enhanced for enhanced sustainability outcomes? Potential partner: How can the role of local food and agriculture producers in multi-nationals’ production be

Bottom of the Pyramid

How can extractive industry corporations enhance their contribution to the MDGs? Potential How can sustainability auditing be combined with future-oriented change methodologies to realize change in the finance industry? Potential partner: UN Principles for Responsible Investment How can energy infrastructure be transformed to support sustainable energy production? A variety of stakeholders will pay for the cost of ESL experiments, following the principle that a variety of stakeholders have resources and will benefit from the work. Of course, concerns about conflict of interest must be addressed. In a 2013 application to the European Research Council, the Council would provide €2.5 million, the universities about €0.6 million in in-kind contributions, and GOLDEN anticipates raising several hundred thousand euros more from the four companies that would participate in the project. A multi-stakeholder governing group is proposed to support the project’s development. 11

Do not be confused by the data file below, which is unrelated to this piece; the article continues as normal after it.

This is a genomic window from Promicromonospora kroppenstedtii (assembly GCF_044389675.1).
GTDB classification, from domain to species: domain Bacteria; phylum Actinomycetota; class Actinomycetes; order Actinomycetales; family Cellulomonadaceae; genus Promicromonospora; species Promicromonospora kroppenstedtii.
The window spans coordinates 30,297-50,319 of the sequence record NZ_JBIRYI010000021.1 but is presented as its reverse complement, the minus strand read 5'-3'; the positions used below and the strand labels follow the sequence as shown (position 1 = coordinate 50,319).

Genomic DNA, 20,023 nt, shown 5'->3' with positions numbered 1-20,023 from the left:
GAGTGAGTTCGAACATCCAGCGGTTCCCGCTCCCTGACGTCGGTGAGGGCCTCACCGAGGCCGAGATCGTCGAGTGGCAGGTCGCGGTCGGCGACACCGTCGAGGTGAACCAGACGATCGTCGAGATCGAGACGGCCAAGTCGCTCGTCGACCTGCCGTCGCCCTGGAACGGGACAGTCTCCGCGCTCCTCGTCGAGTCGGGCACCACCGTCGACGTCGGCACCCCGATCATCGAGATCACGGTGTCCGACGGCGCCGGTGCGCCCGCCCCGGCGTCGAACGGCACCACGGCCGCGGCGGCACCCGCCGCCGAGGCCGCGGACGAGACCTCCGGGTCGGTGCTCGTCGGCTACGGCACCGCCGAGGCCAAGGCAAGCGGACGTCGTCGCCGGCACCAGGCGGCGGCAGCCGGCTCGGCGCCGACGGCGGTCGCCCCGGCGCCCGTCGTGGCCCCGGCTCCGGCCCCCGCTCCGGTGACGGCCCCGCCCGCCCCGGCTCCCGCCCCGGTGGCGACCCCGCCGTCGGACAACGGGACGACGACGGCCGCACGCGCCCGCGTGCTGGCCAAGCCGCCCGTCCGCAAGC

Experiments as Interventions: GOLDEN’s Role

In developing experiments, GOLDEN aims to support application and further advancement of leading knowledge, skills and methodologies. It envisions a collaborative process of development of the experiments with the partner stakeholders to ensure this. GOLDEN’s academic network can provide

the

leading expertise for the research design and the on-going data-gathering, such as interviews with managers and stakeholders. As well, GOLDEN can be

an